Belonging – Part 2

(Read Part 1 From Last Week HERE.)

The ride up the mountainside had been anything but smooth. I didn’t recognize the path my father took that day, but he maneuvered the bumps and crevices as though he had navigated them many times before. To this day I don’t know how my little brother managed to sleep through that ride but I was grateful when we pulled over on the side of the road a couple of hours after we’d fled our home.

The silence between my parents filled me with dread. Fear had kept me compliant with my father’s command that I keep my head down and he had not released me from that directive at any point on the drive. We all sat motionless in the car for a beat before my mother turned to me and asked if I needed to go to the bathroom. I looked over at my father who had also turned to me and saw the sadness in his eyes as he nodded his approval and turned back to face the front windshield before hitting the door release and exiting the car quickly. He walked over to the road’s edge and I lost sight of him as his frame was swallowed up by a long line of short leaf pine trees like the ones I’d climbed many time when we spent weekends playing in the Ouachitas with our cousins. Then it hit me. I turned and looked back at my mother and asked,

“Are we headed up to Uncle Dan’s cabin?”

“Yes, Sweetheart. We’ll rest there tonight. Now, help me with your brother. We need to change his diaper and then you and I will use the bathroom over there near those bushes before your father gets back. He’ll be ready to finish this drive soon now that the sun is about to set.”

After we finished changing Lonnie, Mama carried him while herding me over to a chump of bushes in the opposite direction of where my father had gone earlier. I looked up over the tree line and realized that he’d walked West because the sun was setting in that direction, but the sky didn’t look like a normal sunset. There was a deeper reddish-orange tint to it that seemed to be prolonging the normal sunset.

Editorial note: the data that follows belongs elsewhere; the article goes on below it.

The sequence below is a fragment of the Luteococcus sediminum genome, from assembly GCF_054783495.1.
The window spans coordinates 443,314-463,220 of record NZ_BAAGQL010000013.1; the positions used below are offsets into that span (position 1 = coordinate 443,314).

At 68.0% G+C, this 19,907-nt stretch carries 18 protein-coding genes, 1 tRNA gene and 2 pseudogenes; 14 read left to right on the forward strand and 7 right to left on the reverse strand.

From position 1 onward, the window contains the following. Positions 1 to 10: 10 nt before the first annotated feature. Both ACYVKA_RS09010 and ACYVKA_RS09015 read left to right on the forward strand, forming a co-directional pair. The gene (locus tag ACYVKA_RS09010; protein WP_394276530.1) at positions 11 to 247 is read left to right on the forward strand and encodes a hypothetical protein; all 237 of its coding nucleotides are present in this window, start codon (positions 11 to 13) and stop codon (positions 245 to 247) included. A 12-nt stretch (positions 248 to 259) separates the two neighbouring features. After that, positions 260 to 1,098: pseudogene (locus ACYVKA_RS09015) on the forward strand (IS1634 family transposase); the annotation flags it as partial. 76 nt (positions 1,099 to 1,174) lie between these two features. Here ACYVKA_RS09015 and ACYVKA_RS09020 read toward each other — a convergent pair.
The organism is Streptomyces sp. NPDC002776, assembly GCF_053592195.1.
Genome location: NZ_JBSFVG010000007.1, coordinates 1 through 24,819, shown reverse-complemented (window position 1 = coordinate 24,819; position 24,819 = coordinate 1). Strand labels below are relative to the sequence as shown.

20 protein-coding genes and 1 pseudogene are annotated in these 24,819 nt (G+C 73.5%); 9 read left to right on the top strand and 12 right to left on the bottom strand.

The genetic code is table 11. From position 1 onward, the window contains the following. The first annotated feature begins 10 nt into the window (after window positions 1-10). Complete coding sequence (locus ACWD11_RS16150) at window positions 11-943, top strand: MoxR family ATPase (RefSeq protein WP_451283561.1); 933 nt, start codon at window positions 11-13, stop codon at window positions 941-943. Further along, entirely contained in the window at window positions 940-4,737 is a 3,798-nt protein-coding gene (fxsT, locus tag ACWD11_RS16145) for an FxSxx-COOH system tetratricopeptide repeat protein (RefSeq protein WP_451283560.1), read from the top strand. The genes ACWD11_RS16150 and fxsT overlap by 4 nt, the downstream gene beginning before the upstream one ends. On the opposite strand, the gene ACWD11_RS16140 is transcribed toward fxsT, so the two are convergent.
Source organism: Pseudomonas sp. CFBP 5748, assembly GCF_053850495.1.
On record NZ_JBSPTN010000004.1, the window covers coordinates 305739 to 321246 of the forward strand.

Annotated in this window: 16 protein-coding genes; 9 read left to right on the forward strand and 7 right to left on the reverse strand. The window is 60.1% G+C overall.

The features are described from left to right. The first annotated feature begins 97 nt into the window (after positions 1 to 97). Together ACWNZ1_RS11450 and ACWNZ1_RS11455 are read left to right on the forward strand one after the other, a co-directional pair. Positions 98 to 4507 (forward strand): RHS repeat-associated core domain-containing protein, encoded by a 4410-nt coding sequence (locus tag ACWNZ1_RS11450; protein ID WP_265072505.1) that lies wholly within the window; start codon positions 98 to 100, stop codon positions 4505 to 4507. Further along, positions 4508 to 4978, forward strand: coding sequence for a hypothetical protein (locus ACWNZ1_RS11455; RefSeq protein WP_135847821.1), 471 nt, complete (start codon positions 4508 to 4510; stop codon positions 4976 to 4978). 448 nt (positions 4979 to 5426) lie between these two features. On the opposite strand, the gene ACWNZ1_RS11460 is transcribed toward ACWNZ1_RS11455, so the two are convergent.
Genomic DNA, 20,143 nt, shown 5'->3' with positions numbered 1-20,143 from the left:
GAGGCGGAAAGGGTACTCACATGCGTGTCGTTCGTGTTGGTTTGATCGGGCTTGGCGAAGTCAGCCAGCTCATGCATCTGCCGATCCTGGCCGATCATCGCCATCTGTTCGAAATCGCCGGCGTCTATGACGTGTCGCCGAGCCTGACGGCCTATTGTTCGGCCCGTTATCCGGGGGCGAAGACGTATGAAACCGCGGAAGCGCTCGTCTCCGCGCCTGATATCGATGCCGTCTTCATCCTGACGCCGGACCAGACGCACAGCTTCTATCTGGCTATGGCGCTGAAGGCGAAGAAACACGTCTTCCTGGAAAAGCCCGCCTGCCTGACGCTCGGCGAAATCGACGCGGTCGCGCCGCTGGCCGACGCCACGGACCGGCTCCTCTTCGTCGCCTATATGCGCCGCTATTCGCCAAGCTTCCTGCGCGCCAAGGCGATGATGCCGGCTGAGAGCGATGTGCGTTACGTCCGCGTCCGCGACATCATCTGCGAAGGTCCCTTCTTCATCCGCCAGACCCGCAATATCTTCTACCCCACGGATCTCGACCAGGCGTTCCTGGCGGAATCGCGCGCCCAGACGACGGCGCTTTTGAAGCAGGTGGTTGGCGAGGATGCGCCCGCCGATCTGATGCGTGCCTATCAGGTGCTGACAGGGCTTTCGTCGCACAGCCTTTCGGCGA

“Come on, Katy. Do your business so we can get back in the car,” Mama said. Once I was done I took a turn at holding Lonnie while Mama relieved her bladder and we made our way back to the car in time to see my father step out from the tree cover. His stride seemed heavy and as he got closer I could tell that he was really upset from the way he was clenching his jaw.

I climbed into my seat and fastened myself in quietly not wanting to say the wrong thing and soon after we were back on the road headed to Uncle Dan’s cabin. I could only remember coming this far up the mountain once or twice before and never at this time of year because my parents said I was still too young to go hunting with my older cousins. I racked my brain trying to figure out why we were headed there and settled into my seat waiting for the car ride to end. Maybe I’d get the answers I was waiting for at the cabin I thought as I closed my eyes and drifted off to sleep.

PART 1 | PART 2 |

Marta C. Youngblood is a writer, education and social entrepreneur based in Hot Springs, Arkansas. For more information on her current projects visit

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